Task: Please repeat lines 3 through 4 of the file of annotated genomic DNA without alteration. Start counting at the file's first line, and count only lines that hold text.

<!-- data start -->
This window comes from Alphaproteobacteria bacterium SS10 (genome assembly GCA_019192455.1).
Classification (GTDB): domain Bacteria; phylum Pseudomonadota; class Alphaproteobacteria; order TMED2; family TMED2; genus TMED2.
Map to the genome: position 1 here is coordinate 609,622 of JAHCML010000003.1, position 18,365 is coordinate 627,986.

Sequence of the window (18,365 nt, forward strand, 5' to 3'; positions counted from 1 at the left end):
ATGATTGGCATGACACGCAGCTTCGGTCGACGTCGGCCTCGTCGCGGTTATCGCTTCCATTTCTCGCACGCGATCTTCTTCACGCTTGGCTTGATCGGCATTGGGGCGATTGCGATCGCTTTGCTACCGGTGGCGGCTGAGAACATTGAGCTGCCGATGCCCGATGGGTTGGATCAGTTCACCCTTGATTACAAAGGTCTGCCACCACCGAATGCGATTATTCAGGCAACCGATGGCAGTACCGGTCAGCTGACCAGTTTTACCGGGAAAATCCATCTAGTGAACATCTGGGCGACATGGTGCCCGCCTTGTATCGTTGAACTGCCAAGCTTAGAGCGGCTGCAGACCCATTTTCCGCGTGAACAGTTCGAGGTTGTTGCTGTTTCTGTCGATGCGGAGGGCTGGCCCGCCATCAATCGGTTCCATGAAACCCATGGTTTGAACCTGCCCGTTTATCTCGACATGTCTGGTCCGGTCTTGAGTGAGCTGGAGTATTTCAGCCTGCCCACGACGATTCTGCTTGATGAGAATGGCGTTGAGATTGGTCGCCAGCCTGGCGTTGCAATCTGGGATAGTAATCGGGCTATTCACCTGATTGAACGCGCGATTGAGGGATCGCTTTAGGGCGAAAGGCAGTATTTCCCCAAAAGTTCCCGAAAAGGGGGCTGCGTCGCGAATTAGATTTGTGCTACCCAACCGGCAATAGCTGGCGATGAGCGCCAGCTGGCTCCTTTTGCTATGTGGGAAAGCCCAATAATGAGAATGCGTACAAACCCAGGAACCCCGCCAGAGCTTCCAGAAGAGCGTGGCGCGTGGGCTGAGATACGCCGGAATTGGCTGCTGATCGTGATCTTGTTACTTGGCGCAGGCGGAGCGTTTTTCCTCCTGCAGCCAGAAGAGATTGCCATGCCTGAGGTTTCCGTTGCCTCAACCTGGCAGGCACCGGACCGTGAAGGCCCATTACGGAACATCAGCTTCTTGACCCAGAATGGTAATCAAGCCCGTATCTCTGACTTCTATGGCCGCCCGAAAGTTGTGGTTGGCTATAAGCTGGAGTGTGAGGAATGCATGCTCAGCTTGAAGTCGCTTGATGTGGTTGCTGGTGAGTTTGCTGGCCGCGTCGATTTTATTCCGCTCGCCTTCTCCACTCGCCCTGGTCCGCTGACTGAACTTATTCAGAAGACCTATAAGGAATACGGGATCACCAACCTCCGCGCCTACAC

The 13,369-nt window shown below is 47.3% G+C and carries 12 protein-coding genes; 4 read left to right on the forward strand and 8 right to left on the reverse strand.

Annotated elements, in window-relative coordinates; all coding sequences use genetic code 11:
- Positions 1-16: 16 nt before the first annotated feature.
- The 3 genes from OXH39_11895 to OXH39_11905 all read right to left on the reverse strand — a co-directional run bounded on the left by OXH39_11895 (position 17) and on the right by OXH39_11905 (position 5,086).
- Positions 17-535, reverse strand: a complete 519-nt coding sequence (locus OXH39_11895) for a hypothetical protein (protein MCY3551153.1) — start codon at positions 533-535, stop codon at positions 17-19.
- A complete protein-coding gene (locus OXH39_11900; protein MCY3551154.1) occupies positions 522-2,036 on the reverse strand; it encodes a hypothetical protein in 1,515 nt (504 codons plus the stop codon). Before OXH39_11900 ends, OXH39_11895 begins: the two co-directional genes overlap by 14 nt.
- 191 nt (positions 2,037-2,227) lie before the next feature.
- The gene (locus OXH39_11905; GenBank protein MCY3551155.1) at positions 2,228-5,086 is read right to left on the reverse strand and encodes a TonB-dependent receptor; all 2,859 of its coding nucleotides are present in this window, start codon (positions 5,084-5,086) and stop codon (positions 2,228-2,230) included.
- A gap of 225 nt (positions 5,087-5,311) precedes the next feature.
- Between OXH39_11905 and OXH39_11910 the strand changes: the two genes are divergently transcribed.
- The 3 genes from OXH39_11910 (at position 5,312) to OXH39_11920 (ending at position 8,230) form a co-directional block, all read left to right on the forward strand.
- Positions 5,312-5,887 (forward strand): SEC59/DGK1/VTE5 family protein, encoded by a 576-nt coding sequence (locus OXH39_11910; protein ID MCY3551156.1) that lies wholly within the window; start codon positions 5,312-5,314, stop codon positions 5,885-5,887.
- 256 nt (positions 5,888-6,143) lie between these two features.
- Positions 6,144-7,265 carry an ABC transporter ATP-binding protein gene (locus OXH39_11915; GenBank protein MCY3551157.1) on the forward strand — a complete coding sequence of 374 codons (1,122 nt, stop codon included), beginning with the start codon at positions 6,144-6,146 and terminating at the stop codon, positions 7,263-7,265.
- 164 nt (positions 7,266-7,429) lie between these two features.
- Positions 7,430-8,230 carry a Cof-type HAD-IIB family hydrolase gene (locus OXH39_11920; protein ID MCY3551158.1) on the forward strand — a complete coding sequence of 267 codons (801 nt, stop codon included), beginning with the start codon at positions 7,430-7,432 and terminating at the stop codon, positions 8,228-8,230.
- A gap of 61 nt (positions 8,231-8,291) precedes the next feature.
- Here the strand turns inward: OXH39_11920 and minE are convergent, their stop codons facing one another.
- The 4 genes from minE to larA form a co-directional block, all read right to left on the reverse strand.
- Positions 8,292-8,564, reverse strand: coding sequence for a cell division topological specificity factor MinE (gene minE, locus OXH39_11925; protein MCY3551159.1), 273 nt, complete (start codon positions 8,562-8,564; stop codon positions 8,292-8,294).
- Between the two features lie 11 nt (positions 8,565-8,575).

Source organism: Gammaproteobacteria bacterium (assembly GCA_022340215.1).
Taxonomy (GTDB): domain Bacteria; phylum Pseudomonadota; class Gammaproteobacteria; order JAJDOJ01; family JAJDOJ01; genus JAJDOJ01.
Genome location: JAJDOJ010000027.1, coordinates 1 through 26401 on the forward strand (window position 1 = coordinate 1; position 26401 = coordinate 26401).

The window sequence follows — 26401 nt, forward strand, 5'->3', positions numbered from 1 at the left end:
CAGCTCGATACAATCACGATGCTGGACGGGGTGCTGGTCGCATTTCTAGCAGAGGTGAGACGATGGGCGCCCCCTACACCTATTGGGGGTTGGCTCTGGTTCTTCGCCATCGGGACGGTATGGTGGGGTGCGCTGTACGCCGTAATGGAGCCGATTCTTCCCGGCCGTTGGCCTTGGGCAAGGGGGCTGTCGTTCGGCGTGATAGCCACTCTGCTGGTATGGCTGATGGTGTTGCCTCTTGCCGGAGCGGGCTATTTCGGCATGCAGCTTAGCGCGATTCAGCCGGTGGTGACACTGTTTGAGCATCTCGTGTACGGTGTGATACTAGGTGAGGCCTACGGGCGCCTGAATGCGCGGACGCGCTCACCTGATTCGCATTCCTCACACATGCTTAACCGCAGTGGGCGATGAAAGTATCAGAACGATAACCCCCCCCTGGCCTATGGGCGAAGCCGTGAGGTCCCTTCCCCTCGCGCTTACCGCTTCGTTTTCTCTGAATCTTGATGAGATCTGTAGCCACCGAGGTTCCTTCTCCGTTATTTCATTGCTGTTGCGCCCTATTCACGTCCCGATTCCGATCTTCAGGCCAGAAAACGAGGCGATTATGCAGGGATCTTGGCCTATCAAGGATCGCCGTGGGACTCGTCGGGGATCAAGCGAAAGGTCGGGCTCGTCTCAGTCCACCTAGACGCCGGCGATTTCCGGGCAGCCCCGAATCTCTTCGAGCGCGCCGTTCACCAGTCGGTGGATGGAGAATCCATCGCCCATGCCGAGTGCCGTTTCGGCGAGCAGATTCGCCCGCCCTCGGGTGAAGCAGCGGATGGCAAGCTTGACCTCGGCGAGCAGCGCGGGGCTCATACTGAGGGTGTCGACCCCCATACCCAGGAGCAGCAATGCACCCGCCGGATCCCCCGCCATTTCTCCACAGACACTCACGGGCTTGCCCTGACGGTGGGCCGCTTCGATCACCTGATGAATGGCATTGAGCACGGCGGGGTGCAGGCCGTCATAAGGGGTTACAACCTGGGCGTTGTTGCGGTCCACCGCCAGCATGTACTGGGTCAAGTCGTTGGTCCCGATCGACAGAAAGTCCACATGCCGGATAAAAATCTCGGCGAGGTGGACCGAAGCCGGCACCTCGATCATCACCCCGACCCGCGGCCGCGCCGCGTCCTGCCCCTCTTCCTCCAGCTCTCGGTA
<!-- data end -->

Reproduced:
Map to the genome: position 1 here is coordinate 609,622 of JAHCML010000003.1, position 18,365 is coordinate 627,986.

Sequence of the window (18,365 nt, forward strand, 5' to 3'; positions counted from 1 at the left end):